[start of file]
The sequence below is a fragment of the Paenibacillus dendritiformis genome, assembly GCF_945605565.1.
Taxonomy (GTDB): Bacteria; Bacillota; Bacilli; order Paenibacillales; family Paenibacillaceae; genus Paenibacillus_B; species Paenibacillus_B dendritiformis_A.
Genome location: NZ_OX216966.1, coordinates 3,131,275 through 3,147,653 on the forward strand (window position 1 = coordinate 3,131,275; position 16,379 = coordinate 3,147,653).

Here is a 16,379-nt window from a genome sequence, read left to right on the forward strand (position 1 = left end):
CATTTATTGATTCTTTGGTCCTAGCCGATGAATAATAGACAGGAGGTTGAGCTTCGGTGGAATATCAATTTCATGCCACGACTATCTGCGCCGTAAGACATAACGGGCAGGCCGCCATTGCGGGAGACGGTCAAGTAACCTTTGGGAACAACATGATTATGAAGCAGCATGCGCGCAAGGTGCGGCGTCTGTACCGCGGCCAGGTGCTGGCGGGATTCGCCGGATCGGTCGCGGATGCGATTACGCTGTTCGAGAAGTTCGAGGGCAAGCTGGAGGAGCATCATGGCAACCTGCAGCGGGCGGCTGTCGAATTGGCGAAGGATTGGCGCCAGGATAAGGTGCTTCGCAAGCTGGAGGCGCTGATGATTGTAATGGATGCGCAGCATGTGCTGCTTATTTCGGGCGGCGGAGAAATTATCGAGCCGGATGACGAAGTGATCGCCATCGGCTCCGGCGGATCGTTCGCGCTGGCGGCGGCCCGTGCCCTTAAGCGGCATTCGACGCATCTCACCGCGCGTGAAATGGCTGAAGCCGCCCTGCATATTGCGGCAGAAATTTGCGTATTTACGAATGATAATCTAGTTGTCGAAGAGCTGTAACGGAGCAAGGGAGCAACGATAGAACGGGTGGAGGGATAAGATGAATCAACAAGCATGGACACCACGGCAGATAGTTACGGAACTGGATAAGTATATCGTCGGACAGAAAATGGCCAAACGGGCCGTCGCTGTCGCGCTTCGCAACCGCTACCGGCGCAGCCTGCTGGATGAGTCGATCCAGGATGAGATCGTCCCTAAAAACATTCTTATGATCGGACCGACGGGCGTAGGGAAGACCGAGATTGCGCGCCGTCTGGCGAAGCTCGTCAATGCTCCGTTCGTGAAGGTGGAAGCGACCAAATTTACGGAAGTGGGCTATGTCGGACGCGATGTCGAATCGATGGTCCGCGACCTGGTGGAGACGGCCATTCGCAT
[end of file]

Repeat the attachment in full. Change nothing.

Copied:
The sequence below is a fragment of the Paenibacillus dendritiformis genome, assembly GCF_945605565.1.
Taxonomy (GTDB): Bacteria; Bacillota; Bacilli; order Paenibacillales; family Paenibacillaceae; genus Paenibacillus_B; species Paenibacillus_B dendritiformis_A.
Genome location: NZ_OX216966.1, coordinates 3,131,275 through 3,147,653 on the forward strand (window position 1 = coordinate 3,131,275; position 16,379 = coordinate 3,147,653).

Here is a 16,379-nt window from a genome sequence, read left to right on the forward strand (position 1 = left end):
CATTTATTGATTCTTTGGTCCTAGCCGATGAATAATAGACAGGAGGTTGAGCTTCGGTGGAATATCAATTTCATGCCACGACTATCTGCGCCGTAAGACATAACGGGCAGGCCGCCATTGCGGGAGACGGTCAAGTAACCTTTGGGAACAACATGATTATGAAGCAGCATGCGCGCAAGGTGCGGCGTCTGTACCGCGGCCAGGTGCTGGCGGGATTCGCCGGATCGGTCGCGGATGCGATTACGCTGTTCGAGAAGTTCGAGGGCAAGCTGGAGGAGCATCATGGCAACCTGCAGCGGGCGGCTGTCGAATTGGCGAAGGATTGGCGCCAGGATAAGGTGCTTCGCAAGCTGGAGGCGCTGATGATTGTAATGGATGCGCAGCATGTGCTGCTTATTTCGGGCGGCGGAGAAATTATCGAGCCGGATGACGAAGTGATCGCCATCGGCTCCGGCGGATCGTTCGCGCTGGCGGCGGCCCGTGCCCTTAAGCGGCATTCGACGCATCTCACCGCGCGTGAAATGGCTGAAGCCGCCCTGCATATTGCGGCAGAAATTTGCGTATTTACGAATGATAATCTAGTTGTCGAAGAGCTGTAACGGAGCAAGGGAGCAACGATAGAACGGGTGGAGGGATAAGATGAATCAACAAGCATGGACACCACGGCAGATAGTTACGGAACTGGATAAGTATATCGTCGGACAGAAAATGGCCAAACGGGCCGTCGCTGTCGCGCTTCGCAACCGCTACCGGCGCAGCCTGCTGGATGAGTCGATCCAGGATGAGATCGTCCCTAAAAACATTCTTATGATCGGACCGACGGGCGTAGGGAAGACCGAGATTGCGCGCCGTCTGGCGAAGCTCGTCAATGCTCCGTTCGTGAAGGTGGAAGCGACCAAATTTACGGAAGTGGGCTATGTCGGACGCGATGTCGAATCGATGGTCCGCGACCTGGTGGAGACGGCCATTCGCAT